Self-Care for High Achievers
Today is #WorldMentalHealthDay, according to the World Health Organization, and was designed to be a day dedicated to raise awareness about mental health issues and support efforts around the globe. World Mental Health Day is a wonderful opportunity to prioritize your own mental health. As you may be well aware, the stigma associated with mental health issues, coupled with myriad barriers to care in marginalized communities, keep so many gifted folks from reaching their fullest potential and optimal health.
In addition to the stigma and barriers, I have also noted, both clinically and anecdotally, that high achievers are typically more reluctant to seek support for their own mental health concerns. Whether it is depression, anxiety or managing the effects of unsatisfactory relationships, folks who are identified as the “star” and/or the “golden child” in their respective families or work environments often ignore their own mental health needs. My high achieving clients often share that they avoided initiating therapy for years because they felt as though they “should” be able to manage issues on their own, particularly because they are often the “go to” support system for their friends and family.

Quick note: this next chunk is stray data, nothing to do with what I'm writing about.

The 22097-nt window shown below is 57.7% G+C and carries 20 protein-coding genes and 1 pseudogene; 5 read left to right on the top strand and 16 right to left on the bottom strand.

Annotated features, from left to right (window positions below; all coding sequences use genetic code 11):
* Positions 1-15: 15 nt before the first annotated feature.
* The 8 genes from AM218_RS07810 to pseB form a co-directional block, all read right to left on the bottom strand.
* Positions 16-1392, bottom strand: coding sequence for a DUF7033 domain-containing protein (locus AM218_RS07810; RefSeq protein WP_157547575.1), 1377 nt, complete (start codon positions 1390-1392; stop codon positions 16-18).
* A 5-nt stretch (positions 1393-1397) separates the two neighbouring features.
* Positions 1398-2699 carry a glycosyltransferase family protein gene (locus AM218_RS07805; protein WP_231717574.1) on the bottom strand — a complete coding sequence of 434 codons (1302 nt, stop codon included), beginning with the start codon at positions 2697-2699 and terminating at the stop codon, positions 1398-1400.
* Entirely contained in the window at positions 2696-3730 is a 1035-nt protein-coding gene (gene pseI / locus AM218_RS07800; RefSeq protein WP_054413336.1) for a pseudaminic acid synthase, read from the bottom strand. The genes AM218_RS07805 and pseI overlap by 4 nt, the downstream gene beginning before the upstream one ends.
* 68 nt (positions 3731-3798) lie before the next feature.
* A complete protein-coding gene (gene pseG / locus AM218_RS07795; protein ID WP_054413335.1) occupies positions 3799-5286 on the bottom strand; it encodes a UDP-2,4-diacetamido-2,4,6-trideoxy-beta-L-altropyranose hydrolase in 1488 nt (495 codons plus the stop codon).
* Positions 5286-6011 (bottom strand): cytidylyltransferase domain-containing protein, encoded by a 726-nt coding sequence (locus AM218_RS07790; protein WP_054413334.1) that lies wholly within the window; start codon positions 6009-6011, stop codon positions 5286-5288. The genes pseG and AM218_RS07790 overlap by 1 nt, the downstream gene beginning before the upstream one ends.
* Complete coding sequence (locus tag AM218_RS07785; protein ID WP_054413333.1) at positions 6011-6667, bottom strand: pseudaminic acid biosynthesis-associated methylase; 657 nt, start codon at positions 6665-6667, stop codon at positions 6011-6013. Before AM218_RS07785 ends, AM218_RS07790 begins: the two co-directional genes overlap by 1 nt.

Well today, in the spirit of World Mental Health Day, I am here to stop you from “shoulding” all over yourselves! Let’s work together to destroy the stigma associated with acknowledging mental health issues and shift the mindset that prevents us from getting the support we need. To paraphrase the distinguished womanist scholar Audre Lorde, taking care of your Black, Brown, female, and/or LGBTQ body in today’s sociopolitical climate is a revolutionary act in and of itself.
What will you do today to mindfully attend to your own mental health? If you’d like some inspiration, consider one (or more) of the following action steps:
•Identify at least 3 licensed mental health professionals in your area that treat issues you have been attempting to handle on your own. Contact these providers and schedule an initial interview (often free of charge) with one of these therapists to take the next step in your healing journey.
•Attend a group exercise or yoga class today! Physical activity in a group setting can serve to alleviate stress and promote optimal physical and emotional health.
•Call a friend or family member whom you haven’t seen in a while and plan a visit. Meaningful connection with our loved ones also plays a significant role in your emotional and spiritual well-being.
In peace and solidarity,
Dr. Reisha Moxley
Reisha Moxley, Ph.D. is a Staff Psychologist at the Johns Hopkins University Counseling Center in Baltimore, MD. She can be reached at firstname.lastname@example.org.